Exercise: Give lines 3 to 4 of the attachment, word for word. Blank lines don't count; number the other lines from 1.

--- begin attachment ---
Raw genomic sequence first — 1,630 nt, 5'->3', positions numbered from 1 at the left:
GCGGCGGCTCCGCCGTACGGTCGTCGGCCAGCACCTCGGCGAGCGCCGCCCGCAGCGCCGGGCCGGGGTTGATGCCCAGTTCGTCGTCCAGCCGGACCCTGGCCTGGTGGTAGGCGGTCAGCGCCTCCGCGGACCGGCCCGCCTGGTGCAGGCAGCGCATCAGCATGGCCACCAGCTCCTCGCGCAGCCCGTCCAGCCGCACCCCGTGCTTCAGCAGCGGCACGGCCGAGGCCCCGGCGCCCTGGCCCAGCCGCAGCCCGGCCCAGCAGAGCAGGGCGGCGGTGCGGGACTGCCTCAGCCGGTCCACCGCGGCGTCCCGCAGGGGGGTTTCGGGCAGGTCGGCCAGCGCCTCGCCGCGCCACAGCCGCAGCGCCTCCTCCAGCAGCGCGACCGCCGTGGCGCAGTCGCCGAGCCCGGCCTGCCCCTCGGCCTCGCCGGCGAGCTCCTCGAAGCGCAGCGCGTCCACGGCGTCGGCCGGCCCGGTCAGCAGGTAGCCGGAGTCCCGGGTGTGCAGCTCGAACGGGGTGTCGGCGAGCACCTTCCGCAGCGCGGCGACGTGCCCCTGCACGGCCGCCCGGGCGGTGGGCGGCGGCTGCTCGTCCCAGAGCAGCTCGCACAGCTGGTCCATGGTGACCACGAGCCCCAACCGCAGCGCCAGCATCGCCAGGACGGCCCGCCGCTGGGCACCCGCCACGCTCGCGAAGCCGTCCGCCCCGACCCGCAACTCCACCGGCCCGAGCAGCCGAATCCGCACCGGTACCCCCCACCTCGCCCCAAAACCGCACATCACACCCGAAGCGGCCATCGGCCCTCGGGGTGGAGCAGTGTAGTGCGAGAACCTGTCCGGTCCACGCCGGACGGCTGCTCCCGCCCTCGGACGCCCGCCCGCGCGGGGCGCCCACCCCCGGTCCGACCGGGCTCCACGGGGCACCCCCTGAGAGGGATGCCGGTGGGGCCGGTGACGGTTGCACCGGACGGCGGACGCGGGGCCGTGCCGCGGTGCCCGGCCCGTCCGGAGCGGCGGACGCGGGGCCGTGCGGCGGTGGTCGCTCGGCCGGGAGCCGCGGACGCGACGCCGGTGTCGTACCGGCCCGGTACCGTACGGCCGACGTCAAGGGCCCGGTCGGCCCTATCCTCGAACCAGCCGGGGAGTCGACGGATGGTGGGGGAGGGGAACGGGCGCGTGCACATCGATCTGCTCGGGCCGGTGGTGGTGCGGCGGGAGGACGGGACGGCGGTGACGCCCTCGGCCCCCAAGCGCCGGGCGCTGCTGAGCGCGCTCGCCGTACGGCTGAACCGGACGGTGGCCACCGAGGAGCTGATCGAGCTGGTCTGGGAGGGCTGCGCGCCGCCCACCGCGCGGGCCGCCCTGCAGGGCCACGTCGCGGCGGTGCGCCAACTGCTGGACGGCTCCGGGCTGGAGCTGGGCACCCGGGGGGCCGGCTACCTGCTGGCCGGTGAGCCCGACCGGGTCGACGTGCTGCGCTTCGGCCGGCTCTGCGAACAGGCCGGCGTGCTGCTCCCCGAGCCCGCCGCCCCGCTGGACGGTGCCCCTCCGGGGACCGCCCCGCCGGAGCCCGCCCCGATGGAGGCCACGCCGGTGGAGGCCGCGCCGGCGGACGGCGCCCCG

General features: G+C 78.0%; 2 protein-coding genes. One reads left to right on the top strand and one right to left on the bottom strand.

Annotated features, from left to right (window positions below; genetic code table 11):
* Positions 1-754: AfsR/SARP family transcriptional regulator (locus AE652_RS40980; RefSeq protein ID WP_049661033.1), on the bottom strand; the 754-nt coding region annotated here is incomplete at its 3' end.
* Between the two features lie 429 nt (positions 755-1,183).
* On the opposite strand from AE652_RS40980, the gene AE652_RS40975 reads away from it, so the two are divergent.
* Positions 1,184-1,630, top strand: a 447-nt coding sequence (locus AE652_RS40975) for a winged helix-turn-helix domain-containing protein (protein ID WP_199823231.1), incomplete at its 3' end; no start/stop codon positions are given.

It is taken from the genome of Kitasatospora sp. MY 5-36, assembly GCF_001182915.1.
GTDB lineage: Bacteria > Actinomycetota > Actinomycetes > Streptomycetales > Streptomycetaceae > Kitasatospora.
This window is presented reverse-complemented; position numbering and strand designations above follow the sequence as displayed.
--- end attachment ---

General features: G+C 78.0%; 2 protein-coding genes. One reads left to right on the top strand and one right to left on the bottom strand.

Annotated features, from left to right (window positions below; genetic code table 11):